pressures, arterial occlusion, and pain in various extremities in a group of
healthy volunteers (!!). Fortunately for them, complete occlusion was only
maintained for a minute.
Here are the factoids:
Three tourniquet systems were used: an
in-hospital pneumatic tourniquet, the CAT™, and the SWAT™
Readings were taken on left and right upper
arms, the forearms, legs, and the right thigh
Using a pain scale of 0-10, tourniquet
application did not generally induce severe pain
Pain scores were 1-3 in the upper arms and forearms,
3-4 in the thigh, and 2-3 in the leg
line: Strangely enough, tourniquet application did not produce severe pain in
any of the subjects. Thigh application tended to be more painful. But,
generally speaking, pain cannot be used as an indicator of effective
application. In the field, cessation of bleeding is the best indicator. And in
the hospital, Doppler ultrasound confirmation should be the standard. In any
case, if the patient is experiencing undue pain after application, check the tourniquet and its positioning.
Something else might be wrong!
Pain is an accurate predictor of tourniquet efficacy. EAST 2016 Poster abstract
A few papers have been published in the nursing
literature about the detrimental effects of interruptions experienced during
patient care. Unfortunately, these papers have never taken the next step to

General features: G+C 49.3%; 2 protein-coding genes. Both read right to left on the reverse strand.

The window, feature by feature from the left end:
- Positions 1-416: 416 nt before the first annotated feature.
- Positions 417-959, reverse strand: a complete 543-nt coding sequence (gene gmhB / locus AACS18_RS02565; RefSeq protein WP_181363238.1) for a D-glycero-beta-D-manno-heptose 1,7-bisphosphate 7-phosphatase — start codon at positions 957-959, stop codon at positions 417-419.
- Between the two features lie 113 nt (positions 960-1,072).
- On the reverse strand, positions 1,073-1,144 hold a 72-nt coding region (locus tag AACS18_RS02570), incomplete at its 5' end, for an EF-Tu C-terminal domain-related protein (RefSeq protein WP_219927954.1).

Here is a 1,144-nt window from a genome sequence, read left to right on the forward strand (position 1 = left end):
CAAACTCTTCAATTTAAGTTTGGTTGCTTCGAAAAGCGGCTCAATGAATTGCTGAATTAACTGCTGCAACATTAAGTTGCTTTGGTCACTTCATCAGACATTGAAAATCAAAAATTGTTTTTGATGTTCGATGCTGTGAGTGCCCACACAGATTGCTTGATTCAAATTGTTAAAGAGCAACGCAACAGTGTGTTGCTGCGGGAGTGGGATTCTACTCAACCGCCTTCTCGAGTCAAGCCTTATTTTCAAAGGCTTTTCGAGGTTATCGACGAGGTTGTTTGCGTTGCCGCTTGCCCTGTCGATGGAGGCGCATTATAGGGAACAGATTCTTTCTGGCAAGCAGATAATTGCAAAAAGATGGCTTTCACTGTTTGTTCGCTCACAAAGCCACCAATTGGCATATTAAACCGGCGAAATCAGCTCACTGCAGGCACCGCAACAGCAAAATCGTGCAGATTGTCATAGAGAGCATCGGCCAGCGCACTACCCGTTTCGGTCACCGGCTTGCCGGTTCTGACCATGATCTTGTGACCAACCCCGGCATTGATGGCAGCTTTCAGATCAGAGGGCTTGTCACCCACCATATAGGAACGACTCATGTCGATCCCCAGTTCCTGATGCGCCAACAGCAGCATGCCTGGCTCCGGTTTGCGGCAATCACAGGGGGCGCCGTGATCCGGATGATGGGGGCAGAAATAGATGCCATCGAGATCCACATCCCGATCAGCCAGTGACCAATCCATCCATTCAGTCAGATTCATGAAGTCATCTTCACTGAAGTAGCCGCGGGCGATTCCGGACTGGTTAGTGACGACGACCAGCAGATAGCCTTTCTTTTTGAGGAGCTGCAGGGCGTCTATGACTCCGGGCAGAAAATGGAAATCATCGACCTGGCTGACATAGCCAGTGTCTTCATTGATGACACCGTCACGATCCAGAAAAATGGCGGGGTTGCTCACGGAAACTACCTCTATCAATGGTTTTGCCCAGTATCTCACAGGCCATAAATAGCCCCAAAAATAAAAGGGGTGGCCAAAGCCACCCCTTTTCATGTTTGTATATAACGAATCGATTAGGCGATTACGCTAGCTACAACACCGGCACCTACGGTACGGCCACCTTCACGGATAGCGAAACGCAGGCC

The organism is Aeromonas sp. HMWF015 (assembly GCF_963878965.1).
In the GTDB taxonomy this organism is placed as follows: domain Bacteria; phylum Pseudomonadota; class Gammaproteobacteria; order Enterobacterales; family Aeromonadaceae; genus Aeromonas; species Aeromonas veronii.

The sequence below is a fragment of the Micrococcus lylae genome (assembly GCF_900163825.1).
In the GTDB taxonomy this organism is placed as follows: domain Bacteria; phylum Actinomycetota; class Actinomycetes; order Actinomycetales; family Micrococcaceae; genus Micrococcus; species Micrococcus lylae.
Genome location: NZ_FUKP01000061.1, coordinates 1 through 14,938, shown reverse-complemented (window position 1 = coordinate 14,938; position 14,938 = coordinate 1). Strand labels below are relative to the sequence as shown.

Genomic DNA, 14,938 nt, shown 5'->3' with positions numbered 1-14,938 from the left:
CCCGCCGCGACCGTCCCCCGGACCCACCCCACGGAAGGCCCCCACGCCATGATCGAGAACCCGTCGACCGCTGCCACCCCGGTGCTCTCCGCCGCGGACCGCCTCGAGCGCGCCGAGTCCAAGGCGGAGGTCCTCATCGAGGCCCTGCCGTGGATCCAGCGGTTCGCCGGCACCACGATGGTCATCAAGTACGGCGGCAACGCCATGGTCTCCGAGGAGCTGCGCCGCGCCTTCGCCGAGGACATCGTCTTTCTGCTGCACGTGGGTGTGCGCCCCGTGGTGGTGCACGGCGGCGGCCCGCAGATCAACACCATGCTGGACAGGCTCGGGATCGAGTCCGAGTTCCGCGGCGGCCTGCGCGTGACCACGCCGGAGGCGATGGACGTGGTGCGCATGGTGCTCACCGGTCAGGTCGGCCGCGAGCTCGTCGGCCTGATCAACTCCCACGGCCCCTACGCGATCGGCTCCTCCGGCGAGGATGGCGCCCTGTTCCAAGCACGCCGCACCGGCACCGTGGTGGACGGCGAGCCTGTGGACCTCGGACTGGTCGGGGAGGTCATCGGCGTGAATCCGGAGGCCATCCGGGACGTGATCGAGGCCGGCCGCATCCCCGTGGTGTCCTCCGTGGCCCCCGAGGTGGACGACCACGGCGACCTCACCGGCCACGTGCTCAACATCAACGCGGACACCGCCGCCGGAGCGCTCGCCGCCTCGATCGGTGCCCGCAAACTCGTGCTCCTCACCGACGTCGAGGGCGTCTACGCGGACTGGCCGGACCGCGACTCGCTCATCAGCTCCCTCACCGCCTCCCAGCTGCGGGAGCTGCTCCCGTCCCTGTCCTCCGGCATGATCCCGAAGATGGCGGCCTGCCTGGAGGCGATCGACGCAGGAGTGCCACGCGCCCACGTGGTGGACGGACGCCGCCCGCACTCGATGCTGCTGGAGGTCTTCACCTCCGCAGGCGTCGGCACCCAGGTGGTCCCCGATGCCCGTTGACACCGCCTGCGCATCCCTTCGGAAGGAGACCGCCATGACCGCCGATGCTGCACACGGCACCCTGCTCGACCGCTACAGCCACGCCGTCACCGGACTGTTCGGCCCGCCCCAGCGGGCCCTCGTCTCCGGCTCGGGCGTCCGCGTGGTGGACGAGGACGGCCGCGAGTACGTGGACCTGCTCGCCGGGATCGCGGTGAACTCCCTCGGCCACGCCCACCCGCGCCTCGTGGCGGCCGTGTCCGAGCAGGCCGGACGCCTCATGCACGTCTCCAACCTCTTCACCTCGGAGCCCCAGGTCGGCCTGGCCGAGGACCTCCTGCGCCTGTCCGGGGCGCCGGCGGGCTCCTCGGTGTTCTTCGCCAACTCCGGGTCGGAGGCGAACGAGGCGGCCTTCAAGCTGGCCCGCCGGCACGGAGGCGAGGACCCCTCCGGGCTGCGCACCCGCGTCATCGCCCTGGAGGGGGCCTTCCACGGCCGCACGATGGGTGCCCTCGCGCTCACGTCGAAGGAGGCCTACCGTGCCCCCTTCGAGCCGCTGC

determine why they occur, and what steps can be taken to decrease the frequency
of this problem.
A group at Wright State in Dayton OH tried to
tease apart the various aspects of this issue. They observed registered nurses
in a 23 bed SICU at a Level I trauma center. A total of 25 sessions covering 75
hours and multiple nurses were analyzed for the cause and duration of any interruption,
and whether it caused a switch from their primary task.
Here are the factoids:
Nurses were interrupted every 18
minutes on average
The dominant location was in the patient room (58%), and the most
common activity interrupted was documentation
Interruption by an attending or resident was less frequent (10%), but
ended up being longer than interruptions by other nurses (3 mins vs 1 min)
Interruptions of longer duration more commonly
caused the nurse to switch tasks
Frequency (left) and duration
(right) of interruptions from each source. CL = call light, ECD = electronic
line: This is a first look at the anatomy of nursing interruptions in the SICU.
They are much more common than you think. Task switching (either mentally or
physically) is something that humans do poorly. It always degrades performance,
and can ultimately lead to patient harm. Hopefully, operational protocols can
be developed to protect nurses from unnecessary or non-urgent interruptions to
improve quality of care.
The anatomy of nursing interruptions in a surgical intensive care unit at a
trauma center. EAST 2016 Poster abstract #18.